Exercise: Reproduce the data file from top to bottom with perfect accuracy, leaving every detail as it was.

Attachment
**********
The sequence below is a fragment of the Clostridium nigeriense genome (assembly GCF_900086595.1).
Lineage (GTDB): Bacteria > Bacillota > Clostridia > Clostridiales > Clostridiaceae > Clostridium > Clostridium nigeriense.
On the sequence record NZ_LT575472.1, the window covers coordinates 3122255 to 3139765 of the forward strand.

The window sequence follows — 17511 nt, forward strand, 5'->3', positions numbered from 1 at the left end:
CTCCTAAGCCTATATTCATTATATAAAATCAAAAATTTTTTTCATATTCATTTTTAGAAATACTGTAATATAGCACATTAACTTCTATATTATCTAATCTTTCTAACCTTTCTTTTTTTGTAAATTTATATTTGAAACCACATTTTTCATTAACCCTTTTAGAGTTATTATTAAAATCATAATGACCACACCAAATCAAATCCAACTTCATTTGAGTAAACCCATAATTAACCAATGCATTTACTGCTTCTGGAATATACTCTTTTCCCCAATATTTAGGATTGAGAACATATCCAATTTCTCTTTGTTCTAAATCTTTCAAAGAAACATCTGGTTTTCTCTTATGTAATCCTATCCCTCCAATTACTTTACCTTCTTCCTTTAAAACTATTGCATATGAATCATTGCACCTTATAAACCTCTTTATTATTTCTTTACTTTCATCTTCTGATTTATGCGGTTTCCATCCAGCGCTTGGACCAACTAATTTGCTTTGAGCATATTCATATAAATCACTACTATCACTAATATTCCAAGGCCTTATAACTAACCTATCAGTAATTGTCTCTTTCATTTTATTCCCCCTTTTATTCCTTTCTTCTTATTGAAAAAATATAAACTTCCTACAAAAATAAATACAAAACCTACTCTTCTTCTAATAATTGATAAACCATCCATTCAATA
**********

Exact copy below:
The sequence below is a fragment of the Clostridium nigeriense genome (assembly GCF_900086595.1).
Lineage (GTDB): Bacteria > Bacillota > Clostridia > Clostridiales > Clostridiaceae > Clostridium > Clostridium nigeriense.
On the sequence record NZ_LT575472.1, the window covers coordinates 3122255 to 3139765 of the forward strand.

The window sequence follows — 17511 nt, forward strand, 5'->3', positions numbered from 1 at the left end:
CTCCTAAGCCTATATTCATTATATAAAATCAAAAATTTTTTTCATATTCATTTTTAGAAATACTGTAATATAGCACATTAACTTCTATATTATCTAATCTTTCTAACCTTTCTTTTTTTGTAAATTTATATTTGAAACCACATTTTTCATTAACCCTTTTAGAGTTATTATTAAAATCATAATGACCACACCAAATCAAATCCAACTTCATTTGAGTAAACCCATAATTAACCAATGCATTTACTGCTTCTGGAATATACTCTTTTCCCCAATATTTAGGATTGAGAACATATCCAATTTCTCTTTGTTCTAAATCTTTCAAAGAAACATCTGGTTTTCTCTTATGTAATCCTATCCCTCCAATTACTTTACCTTCTTCCTTTAAAACTATTGCATATGAATCATTGCACCTTATAAACCTCTTTATTATTTCTTTACTTTCATCTTCTGATTTATGCGGTTTCCATCCAGCGCTTGGACCAACTAATTTGCTTTGAGCATATTCATATAAATCACTACTATCACTAATATTCCAAGGCCTTATAACTAACCTATCAGTAATTGTCTCTTTCATTTTATTCCCCCTTTTATTCCTTTCTTCTTATTGAAAAAATATAAACTTCCTACAAAAATAAATACAAAACCTACTCTTCTTCTAATAATTGATAAACCATCCATTCAATA